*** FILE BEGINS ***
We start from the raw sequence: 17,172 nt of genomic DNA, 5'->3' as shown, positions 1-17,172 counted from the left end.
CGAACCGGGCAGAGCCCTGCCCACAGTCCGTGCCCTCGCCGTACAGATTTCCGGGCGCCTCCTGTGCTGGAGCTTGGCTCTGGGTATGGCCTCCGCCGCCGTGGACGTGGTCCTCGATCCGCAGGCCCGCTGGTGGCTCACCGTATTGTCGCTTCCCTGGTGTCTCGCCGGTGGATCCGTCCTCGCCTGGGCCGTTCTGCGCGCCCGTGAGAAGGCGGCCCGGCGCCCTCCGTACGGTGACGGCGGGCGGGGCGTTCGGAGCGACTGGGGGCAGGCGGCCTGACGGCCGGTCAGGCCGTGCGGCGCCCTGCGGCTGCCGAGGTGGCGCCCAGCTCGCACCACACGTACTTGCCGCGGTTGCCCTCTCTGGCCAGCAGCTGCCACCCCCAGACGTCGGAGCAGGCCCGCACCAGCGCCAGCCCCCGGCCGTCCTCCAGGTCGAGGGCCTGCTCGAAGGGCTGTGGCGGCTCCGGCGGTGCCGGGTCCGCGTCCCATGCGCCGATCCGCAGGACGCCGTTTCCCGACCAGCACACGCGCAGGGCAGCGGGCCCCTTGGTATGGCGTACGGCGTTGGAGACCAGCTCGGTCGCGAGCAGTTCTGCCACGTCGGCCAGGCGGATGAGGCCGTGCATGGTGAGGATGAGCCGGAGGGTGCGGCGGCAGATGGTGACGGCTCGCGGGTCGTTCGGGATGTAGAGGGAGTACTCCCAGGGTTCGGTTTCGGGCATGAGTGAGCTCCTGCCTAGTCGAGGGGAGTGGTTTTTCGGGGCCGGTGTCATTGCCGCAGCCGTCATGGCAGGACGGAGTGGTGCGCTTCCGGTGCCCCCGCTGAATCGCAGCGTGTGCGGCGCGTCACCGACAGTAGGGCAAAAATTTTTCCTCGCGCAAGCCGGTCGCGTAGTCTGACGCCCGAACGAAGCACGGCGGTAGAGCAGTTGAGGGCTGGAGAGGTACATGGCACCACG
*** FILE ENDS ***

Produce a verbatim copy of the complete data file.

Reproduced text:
We start from the raw sequence: 17,172 nt of genomic DNA, 5'->3' as shown, positions 1-17,172 counted from the left end.
CGAACCGGGCAGAGCCCTGCCCACAGTCCGTGCCCTCGCCGTACAGATTTCCGGGCGCCTCCTGTGCTGGAGCTTGGCTCTGGGTATGGCCTCCGCCGCCGTGGACGTGGTCCTCGATCCGCAGGCCCGCTGGTGGCTCACCGTATTGTCGCTTCCCTGGTGTCTCGCCGGTGGATCCGTCCTCGCCTGGGCCGTTCTGCGCGCCCGTGAGAAGGCGGCCCGGCGCCCTCCGTACGGTGACGGCGGGCGGGGCGTTCGGAGCGACTGGGGGCAGGCGGCCTGACGGCCGGTCAGGCCGTGCGGCGCCCTGCGGCTGCCGAGGTGGCGCCCAGCTCGCACCACACGTACTTGCCGCGGTTGCCCTCTCTGGCCAGCAGCTGCCACCCCCAGACGTCGGAGCAGGCCCGCACCAGCGCCAGCCCCCGGCCGTCCTCCAGGTCGAGGGCCTGCTCGAAGGGCTGTGGCGGCTCCGGCGGTGCCGGGTCCGCGTCCCATGCGCCGATCCGCAGGACGCCGTTTCCCGACCAGCACACGCGCAGGGCAGCGGGCCCCTTGGTATGGCGTACGGCGTTGGAGACCAGCTCGGTCGCGAGCAGTTCTGCCACGTCGGCCAGGCGGATGAGGCCGTGCATGGTGAGGATGAGCCGGAGGGTGCGGCGGCAGATGGTGACGGCTCGCGGGTCGTTCGGGATGTAGAGGGAGTACTCCCAGGGTTCGGTTTCGGGCATGAGTGAGCTCCTGCCTAGTCGAGGGGAGTGGTTTTTCGGGGCCGGTGTCATTGCCGCAGCCGTCATGGCAGGACGGAGTGGTGCGCTTCCGGTGCCCCCGCTGAATCGCAGCGTGTGCGGCGCGTCACCGACAGTAGGGCAAAAATTTTTCCTCGCGCAAGCCGGTCGCGTAGTCTGACGCCCGAACGAAGCACGGCGGTAGAGCAGTTGAGGGCTGGAGAGGTACATGGCACCACG